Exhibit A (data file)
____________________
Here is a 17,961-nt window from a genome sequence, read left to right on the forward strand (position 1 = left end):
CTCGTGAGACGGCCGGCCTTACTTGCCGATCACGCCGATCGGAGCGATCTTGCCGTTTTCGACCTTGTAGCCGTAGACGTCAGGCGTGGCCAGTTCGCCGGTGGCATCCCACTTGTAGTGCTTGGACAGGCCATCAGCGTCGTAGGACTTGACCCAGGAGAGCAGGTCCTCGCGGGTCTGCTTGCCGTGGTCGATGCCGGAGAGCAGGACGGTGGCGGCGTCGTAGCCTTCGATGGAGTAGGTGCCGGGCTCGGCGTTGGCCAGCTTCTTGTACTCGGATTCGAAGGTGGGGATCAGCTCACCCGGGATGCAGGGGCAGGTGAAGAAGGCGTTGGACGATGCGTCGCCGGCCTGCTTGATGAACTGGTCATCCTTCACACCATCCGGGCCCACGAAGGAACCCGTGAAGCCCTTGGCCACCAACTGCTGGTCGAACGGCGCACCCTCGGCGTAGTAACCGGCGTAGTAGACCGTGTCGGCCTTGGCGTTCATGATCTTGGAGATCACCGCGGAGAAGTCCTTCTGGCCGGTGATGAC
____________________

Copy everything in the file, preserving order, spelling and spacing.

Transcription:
Here is a 17,961-nt window from a genome sequence, read left to right on the forward strand (position 1 = left end):
CTCGTGAGACGGCCGGCCTTACTTGCCGATCACGCCGATCGGAGCGATCTTGCCGTTTTCGACCTTGTAGCCGTAGACGTCAGGCGTGGCCAGTTCGCCGGTGGCATCCCACTTGTAGTGCTTGGACAGGCCATCAGCGTCGTAGGACTTGACCCAGGAGAGCAGGTCCTCGCGGGTCTGCTTGCCGTGGTCGATGCCGGAGAGCAGGACGGTGGCGGCGTCGTAGCCTTCGATGGAGTAGGTGCCGGGCTCGGCGTTGGCCAGCTTCTTGTACTCGGATTCGAAGGTGGGGATCAGCTCACCCGGGATGCAGGGGCAGGTGAAGAAGGCGTTGGACGATGCGTCGCCGGCCTGCTTGATGAACTGGTCATCCTTCACACCATCCGGGCCCACGAAGGAACCCGTGAAGCCCTTGGCCACCAACTGCTGGTCGAACGGCGCACCCTCGGCGTAGTAACCGGCGTAGTAGACCGTGTCGGCCTTGGCGTTCATGATCTTGGAGATCACCGCGGAGAAGTCCTTCTGGCCGGTGATGAC